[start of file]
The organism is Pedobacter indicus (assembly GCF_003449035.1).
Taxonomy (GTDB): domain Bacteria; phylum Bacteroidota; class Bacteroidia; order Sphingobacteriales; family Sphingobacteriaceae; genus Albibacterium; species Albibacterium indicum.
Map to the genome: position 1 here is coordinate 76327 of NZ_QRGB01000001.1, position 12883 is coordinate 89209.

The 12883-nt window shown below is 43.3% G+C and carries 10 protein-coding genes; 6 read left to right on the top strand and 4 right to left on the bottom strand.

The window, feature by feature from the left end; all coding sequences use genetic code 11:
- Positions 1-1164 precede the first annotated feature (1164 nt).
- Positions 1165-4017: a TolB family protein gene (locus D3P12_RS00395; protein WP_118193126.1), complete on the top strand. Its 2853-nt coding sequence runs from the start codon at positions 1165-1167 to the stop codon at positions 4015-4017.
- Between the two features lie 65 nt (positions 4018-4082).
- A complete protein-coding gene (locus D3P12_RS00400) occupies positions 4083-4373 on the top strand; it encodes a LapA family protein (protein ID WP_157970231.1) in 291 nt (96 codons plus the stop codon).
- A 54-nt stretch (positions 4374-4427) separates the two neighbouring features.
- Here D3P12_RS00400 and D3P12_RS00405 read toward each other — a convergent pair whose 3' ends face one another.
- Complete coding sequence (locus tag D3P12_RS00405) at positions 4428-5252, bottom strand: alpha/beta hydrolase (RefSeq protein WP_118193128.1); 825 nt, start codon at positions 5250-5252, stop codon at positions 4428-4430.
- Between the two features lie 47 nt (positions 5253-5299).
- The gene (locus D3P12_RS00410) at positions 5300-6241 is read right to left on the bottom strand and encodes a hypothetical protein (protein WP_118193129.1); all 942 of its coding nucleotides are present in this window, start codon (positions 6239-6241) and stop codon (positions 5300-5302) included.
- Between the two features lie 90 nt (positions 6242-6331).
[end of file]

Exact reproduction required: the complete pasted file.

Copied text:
The organism is Pedobacter indicus (assembly GCF_003449035.1).
Taxonomy (GTDB): domain Bacteria; phylum Bacteroidota; class Bacteroidia; order Sphingobacteriales; family Sphingobacteriaceae; genus Albibacterium; species Albibacterium indicum.
Map to the genome: position 1 here is coordinate 76327 of NZ_QRGB01000001.1, position 12883 is coordinate 89209.

The 12883-nt window shown below is 43.3% G+C and carries 10 protein-coding genes; 6 read left to right on the top strand and 4 right to left on the bottom strand.

The window, feature by feature from the left end; all coding sequences use genetic code 11:
- Positions 1-1164 precede the first annotated feature (1164 nt).
- Positions 1165-4017: a TolB family protein gene (locus D3P12_RS00395; protein WP_118193126.1), complete on the top strand. Its 2853-nt coding sequence runs from the start codon at positions 1165-1167 to the stop codon at positions 4015-4017.
- Between the two features lie 65 nt (positions 4018-4082).
- A complete protein-coding gene (locus D3P12_RS00400) occupies positions 4083-4373 on the top strand; it encodes a LapA family protein (protein ID WP_157970231.1) in 291 nt (96 codons plus the stop codon).
- A 54-nt stretch (positions 4374-4427) separates the two neighbouring features.
- Here D3P12_RS00400 and D3P12_RS00405 read toward each other — a convergent pair whose 3' ends face one another.
- Complete coding sequence (locus tag D3P12_RS00405) at positions 4428-5252, bottom strand: alpha/beta hydrolase (RefSeq protein WP_118193128.1); 825 nt, start codon at positions 5250-5252, stop codon at positions 4428-4430.
- Between the two features lie 47 nt (positions 5253-5299).
- The gene (locus D3P12_RS00410) at positions 5300-6241 is read right to left on the bottom strand and encodes a hypothetical protein (protein WP_118193129.1); all 942 of its coding nucleotides are present in this window, start codon (positions 6239-6241) and stop codon (positions 5300-5302) included.
- Between the two features lie 90 nt (positions 6242-6331).